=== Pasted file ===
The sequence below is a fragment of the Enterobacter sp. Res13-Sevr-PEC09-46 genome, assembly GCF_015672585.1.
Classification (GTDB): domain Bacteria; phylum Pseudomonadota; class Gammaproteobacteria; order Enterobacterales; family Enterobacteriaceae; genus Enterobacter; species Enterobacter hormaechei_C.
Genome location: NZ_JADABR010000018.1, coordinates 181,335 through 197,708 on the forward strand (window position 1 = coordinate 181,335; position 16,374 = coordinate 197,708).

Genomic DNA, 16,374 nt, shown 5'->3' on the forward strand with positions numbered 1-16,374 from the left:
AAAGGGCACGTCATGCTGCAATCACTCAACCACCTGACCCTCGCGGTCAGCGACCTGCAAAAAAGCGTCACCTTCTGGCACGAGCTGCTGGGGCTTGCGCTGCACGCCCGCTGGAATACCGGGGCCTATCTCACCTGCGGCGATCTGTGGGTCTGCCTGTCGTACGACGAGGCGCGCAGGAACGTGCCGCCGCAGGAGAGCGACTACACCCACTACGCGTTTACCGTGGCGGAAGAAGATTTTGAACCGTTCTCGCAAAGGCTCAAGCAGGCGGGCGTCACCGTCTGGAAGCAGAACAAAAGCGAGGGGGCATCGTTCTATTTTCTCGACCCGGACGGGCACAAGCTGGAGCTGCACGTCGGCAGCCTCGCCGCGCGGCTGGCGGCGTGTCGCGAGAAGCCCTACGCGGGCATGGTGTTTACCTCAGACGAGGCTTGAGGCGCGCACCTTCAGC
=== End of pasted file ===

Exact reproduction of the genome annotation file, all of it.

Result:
The sequence below is a fragment of the Enterobacter sp. Res13-Sevr-PEC09-46 genome, assembly GCF_015672585.1.
Classification (GTDB): domain Bacteria; phylum Pseudomonadota; class Gammaproteobacteria; order Enterobacterales; family Enterobacteriaceae; genus Enterobacter; species Enterobacter hormaechei_C.
Genome location: NZ_JADABR010000018.1, coordinates 181,335 through 197,708 on the forward strand (window position 1 = coordinate 181,335; position 16,374 = coordinate 197,708).

Genomic DNA, 16,374 nt, shown 5'->3' on the forward strand with positions numbered 1-16,374 from the left:
AAAGGGCACGTCATGCTGCAATCACTCAACCACCTGACCCTCGCGGTCAGCGACCTGCAAAAAAGCGTCACCTTCTGGCACGAGCTGCTGGGGCTTGCGCTGCACGCCCGCTGGAATACCGGGGCCTATCTCACCTGCGGCGATCTGTGGGTCTGCCTGTCGTACGACGAGGCGCGCAGGAACGTGCCGCCGCAGGAGAGCGACTACACCCACTACGCGTTTACCGTGGCGGAAGAAGATTTTGAACCGTTCTCGCAAAGGCTCAAGCAGGCGGGCGTCACCGTCTGGAAGCAGAACAAAAGCGAGGGGGCATCGTTCTATTTTCTCGACCCGGACGGGCACAAGCTGGAGCTGCACGTCGGCAGCCTCGCCGCGCGGCTGGCGGCGTGTCGCGAGAAGCCCTACGCGGGCATGGTGTTTACCTCAGACGAGGCTTGAGGCGCGCACCTTCAGC